I didn’t run for Congress to be “the immigrant candidate.” But I’ve had to re-learn some tough lessons as a rookie politician, including the very first one that any person of color has to learn form a young age: you don’t get to pick.

I know I’m a skinny guy with dark skin and a funny name. And as much as I like to joke about how the┬álast guy fitting that description here in Illinois worked out just fine, I understand that still puts a target on my back.

My father came to this country to live the American Dream. And he did. He started with a few bucks in his pocket and a single suitcase to his name. And, from there, he put himself through school, became a citizen, and raised a family. What that means is that “the immigration issue” isn’t just an issue for me; it’s a basic building block of my life story. “The immigration issue” isn’t my line of work. It’s not how I pay the bills. “The immigration issue” isn’t just something that covers the payments on an imported sports car or on a second home in Florida, like it is for other candidates.

Immigration is who I am.

My priorities in Washington will be:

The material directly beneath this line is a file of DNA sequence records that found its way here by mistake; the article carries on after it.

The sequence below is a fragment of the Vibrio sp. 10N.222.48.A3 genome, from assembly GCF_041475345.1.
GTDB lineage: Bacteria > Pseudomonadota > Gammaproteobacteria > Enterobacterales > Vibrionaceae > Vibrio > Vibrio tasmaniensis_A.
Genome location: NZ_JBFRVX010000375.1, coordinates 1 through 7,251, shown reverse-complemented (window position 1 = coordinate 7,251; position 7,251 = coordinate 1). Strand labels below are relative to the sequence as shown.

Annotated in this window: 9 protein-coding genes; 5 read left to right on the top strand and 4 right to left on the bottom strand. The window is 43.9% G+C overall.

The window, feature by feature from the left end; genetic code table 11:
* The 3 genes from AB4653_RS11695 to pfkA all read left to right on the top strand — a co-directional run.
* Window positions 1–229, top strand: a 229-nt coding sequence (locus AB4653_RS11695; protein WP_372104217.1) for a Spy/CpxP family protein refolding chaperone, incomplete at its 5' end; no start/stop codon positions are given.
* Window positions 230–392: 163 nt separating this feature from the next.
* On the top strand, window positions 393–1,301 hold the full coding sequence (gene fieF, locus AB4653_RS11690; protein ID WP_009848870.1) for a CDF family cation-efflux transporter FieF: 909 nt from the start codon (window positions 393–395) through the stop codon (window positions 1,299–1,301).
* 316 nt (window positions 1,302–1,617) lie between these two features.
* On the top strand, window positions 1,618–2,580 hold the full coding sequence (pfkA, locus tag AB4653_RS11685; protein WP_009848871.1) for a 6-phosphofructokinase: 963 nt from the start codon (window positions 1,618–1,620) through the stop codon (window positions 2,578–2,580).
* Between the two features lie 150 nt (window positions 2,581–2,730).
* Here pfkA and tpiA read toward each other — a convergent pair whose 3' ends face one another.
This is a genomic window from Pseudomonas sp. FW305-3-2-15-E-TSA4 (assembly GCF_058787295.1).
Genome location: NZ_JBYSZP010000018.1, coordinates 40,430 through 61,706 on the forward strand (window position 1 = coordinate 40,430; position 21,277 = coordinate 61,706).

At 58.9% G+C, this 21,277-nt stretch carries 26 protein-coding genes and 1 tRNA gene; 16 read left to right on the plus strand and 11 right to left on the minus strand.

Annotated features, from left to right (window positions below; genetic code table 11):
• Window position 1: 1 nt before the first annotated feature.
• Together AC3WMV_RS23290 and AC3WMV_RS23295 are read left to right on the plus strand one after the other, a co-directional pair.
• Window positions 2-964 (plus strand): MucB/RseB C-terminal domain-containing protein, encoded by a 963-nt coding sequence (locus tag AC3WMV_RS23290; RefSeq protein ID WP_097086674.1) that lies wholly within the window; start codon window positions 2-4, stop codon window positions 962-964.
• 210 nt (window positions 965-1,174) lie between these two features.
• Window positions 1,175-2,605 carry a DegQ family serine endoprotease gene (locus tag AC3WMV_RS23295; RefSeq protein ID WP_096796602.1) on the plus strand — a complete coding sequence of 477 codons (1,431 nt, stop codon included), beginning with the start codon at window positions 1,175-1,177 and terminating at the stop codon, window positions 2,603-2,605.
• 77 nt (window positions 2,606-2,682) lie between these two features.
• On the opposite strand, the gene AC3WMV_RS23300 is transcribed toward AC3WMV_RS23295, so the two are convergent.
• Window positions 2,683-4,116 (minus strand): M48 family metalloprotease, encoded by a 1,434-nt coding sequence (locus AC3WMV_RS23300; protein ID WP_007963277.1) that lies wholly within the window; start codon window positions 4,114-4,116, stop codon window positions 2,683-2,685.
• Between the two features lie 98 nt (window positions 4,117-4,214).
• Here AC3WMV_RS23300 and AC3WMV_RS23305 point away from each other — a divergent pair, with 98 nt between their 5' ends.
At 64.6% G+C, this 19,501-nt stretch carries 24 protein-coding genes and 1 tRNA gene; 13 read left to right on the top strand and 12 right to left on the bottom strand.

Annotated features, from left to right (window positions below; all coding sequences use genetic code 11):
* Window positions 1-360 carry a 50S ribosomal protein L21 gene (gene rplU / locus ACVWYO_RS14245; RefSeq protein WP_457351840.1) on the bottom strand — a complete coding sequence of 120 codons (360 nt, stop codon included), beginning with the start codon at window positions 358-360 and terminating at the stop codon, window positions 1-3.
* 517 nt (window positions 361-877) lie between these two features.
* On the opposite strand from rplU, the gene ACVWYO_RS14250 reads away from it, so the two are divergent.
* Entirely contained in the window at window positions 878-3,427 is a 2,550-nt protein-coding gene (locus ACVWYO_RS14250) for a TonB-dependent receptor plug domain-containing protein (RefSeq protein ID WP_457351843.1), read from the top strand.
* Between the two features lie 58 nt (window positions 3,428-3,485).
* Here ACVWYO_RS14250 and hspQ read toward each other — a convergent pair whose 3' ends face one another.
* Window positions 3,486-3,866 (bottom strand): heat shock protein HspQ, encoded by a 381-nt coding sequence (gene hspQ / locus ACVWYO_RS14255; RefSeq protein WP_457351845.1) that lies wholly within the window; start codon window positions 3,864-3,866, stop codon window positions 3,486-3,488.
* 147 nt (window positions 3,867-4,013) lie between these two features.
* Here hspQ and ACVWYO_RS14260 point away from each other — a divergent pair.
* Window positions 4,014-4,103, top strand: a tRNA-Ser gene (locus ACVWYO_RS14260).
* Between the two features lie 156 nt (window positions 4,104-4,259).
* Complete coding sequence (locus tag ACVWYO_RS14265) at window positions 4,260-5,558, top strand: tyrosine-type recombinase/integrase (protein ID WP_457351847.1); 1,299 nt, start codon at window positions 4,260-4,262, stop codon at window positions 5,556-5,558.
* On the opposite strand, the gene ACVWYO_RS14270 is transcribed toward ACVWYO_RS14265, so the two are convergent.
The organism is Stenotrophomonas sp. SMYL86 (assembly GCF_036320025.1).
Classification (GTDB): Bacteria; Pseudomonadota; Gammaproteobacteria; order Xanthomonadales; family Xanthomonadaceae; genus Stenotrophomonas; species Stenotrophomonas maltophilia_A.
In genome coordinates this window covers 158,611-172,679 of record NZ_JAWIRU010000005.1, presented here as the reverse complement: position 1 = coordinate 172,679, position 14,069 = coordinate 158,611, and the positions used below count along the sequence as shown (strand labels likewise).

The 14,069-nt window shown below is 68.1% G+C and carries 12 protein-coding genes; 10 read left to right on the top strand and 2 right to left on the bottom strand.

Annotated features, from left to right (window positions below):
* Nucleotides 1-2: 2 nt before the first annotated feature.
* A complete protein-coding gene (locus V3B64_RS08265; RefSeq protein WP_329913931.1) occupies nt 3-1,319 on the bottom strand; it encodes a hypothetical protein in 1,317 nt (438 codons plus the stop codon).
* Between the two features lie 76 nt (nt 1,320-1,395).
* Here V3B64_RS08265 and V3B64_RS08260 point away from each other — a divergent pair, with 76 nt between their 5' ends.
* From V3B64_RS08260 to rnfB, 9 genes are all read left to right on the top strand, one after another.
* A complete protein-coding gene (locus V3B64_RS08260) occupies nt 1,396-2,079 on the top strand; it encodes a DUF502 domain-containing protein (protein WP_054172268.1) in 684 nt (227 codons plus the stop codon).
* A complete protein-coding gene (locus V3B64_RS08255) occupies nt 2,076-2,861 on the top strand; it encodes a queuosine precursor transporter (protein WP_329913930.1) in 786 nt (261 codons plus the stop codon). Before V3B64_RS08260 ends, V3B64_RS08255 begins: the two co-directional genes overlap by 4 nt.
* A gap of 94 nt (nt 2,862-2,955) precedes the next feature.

1. Passing the DREAM Act and normalizing the status of the more than a million young Americans who were brought to this country by their parents and have never known any other home.
  2. Put the Dreamers’ parents on a path to permanent status, but only after existing backlogs for green card applications have been cleared. Prospective immigrants who have attempted to follow the law should not be bumped any further back in line.
  3. Call for a House investigation into the widespread culture of abuse at Immigration and Customs Enforcement (ICE). Since the election of Donald Trump, ICE agents have flouted judicial injunctions around the “travel ban,” abused their administrative warrant authority, and have begun tearing parents away from their children in broad daylight with no regard to human decency. And if we can’t hold ICE leadership accountable, then we need to start over with a new agency.